George Santos: Fabricator or Honest?

 Accusations are circulating and being brought forward to Congress, on the credibility of House member George Santos.  After November’s vote that placed the first openly gay Republican nominee into the House for New York, claims on his upbringing, charities, and finances are all being questioned. Santos is being brought before the House Ethics Committee in an investigation that goes back to his own heritage, along with many other claims of achievement.

     Speaker of the House Kevin McCarthy has stayed impartial on the contradicting tales that Santos has fabricated throughout his campaign to win him the New York’s 3rd Congressional District. McCarthy told CNN, “There is no room to force him to resign, the voters should decide his fate.” Santos has decided to voluntarily step down from two House committees in the meantime.

     Santos has previously stated that he is the son of Brazilian immigrant parents, as well as a descendant of migrants who fled Ukraine and Belgium during WWII. These statements are allegedly being used to rouse voters by appealing to his unique heritage. The situation arose after Santos published his autobiography, causing The New York Times to speak out and say that Santos’ claims of schooling and working in Wall Street firms were misrepresented.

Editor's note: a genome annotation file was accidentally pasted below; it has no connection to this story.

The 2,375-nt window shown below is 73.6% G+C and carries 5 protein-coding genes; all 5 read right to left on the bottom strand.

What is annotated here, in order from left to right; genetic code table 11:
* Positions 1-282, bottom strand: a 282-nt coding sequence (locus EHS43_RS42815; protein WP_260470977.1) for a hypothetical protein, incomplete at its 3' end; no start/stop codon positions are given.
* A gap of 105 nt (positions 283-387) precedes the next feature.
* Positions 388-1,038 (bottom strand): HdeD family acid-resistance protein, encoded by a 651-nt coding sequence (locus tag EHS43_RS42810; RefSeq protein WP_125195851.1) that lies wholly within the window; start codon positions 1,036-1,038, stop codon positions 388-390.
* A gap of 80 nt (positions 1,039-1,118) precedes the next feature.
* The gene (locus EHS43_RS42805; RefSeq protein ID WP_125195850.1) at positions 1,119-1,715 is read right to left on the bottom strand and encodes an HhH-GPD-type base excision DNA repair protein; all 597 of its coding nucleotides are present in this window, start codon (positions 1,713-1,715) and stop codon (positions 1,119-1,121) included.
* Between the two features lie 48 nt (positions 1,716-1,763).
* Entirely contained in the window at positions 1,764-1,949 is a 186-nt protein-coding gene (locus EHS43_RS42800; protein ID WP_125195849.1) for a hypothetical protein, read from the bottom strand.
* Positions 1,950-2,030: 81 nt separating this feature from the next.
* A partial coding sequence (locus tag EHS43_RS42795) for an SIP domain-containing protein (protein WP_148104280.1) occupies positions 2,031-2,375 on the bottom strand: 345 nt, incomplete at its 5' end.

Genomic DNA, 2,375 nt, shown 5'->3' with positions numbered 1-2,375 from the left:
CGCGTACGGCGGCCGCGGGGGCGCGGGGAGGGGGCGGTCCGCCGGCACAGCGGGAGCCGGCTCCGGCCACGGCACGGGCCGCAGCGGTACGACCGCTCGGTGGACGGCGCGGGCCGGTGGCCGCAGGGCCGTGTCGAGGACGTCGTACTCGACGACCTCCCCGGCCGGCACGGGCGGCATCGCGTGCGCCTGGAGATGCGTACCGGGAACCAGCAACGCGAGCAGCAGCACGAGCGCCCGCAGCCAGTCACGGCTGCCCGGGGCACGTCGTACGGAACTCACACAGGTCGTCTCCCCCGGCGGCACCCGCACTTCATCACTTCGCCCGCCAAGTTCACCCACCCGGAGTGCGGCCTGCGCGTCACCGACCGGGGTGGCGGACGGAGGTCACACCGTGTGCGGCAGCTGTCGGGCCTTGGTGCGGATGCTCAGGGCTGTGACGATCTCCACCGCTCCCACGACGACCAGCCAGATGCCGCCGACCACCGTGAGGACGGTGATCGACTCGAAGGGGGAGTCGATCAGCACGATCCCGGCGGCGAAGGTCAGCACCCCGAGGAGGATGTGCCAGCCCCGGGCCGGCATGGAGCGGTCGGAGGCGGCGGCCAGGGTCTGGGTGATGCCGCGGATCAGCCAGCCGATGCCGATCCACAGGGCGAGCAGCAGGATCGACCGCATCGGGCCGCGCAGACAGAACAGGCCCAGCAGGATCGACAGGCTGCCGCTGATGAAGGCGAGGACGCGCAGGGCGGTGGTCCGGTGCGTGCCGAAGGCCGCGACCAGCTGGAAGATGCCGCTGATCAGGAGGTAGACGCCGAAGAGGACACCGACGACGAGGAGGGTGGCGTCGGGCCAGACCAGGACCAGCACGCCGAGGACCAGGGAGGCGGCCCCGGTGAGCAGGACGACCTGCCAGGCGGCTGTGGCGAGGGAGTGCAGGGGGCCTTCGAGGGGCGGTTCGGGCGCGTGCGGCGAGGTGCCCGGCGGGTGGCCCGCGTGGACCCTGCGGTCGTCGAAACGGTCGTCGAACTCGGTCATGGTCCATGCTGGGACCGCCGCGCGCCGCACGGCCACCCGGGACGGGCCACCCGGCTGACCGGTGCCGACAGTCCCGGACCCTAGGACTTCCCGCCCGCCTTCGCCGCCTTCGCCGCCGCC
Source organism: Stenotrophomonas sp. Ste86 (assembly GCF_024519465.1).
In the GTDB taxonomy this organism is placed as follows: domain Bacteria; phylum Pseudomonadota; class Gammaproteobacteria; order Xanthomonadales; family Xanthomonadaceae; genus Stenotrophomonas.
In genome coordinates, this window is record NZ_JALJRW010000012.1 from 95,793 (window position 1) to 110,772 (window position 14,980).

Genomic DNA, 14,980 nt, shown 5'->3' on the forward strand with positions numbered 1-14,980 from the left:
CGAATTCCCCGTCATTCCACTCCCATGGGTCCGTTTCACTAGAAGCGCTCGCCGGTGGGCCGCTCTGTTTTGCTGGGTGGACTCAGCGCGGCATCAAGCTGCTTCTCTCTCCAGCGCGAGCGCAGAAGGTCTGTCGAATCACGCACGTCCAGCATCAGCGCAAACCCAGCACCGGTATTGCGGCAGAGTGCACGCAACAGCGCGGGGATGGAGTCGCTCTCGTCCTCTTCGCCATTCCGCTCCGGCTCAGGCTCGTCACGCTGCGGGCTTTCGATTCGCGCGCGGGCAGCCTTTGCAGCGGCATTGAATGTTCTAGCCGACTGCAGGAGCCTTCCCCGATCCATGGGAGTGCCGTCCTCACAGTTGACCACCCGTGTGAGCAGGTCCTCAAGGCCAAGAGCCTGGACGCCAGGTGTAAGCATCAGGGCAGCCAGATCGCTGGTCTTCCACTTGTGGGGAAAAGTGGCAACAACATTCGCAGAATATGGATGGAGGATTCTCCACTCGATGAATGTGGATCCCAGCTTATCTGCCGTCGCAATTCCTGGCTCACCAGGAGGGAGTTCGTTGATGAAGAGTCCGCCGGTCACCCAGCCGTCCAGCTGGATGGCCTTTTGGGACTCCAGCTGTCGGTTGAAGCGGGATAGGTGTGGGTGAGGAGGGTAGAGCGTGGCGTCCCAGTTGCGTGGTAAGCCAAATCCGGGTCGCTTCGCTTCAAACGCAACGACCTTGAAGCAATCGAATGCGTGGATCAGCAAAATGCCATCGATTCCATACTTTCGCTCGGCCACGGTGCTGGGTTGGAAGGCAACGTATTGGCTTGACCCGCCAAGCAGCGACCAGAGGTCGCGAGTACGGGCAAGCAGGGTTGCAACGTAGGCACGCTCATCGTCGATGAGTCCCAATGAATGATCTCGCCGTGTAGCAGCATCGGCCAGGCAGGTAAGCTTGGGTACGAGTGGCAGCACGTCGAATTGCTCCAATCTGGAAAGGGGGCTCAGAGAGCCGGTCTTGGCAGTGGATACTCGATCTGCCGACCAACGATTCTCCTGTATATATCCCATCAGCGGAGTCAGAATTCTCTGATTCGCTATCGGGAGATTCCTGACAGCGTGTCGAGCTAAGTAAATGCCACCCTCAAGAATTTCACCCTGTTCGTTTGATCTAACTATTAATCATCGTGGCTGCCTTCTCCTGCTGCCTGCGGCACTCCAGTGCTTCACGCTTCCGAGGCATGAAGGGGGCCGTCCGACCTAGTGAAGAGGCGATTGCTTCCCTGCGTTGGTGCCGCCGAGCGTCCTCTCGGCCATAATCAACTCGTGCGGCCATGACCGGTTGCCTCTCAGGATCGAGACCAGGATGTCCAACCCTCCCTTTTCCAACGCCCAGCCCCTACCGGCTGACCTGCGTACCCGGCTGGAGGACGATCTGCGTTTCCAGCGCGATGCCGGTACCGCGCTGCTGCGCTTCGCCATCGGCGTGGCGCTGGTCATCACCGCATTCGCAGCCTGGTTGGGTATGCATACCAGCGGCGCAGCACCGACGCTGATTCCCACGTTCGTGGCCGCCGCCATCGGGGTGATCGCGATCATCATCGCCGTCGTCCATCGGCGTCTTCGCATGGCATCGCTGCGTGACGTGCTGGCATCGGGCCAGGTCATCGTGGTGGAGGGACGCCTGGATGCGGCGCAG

Santos has also retracted his remark that he had never worked directly for Goldman Sachs and Citigroups, two of Wall Street’s biggest financial firms and now claims to have worked with a smaller, feeder company, Link Bridge. He has also backtracked on his schooling, admitting that he has never graduated from college, even though he shared during one of his many campaign speeches about receiving his bachelor’s degree at Baruch in 2010. Another mistruth told by Santos was that he was brought up Jewish, despite also claiming to be a devoted Catholic at the same time.

     One of the biggest outrages among Republican supporters that has been hashed out for the country to see is George Santos’ possible criminal history shown in Brazil’s public criminal records. He was charged with embezzlement among the Rio de Janeiro Court of Justice in 2011, but the case soon became archived in late 2013 after attempts to contact and locate  Santos went ignored and he did not show up for the scheduled court summons date.

     “I believe it is not up to Congress to hold the accountability of letting Santos slip through background checking, but the responsibility lies solely on the local party leaders in New York,” states Woodgrove government teacher Diana Shea.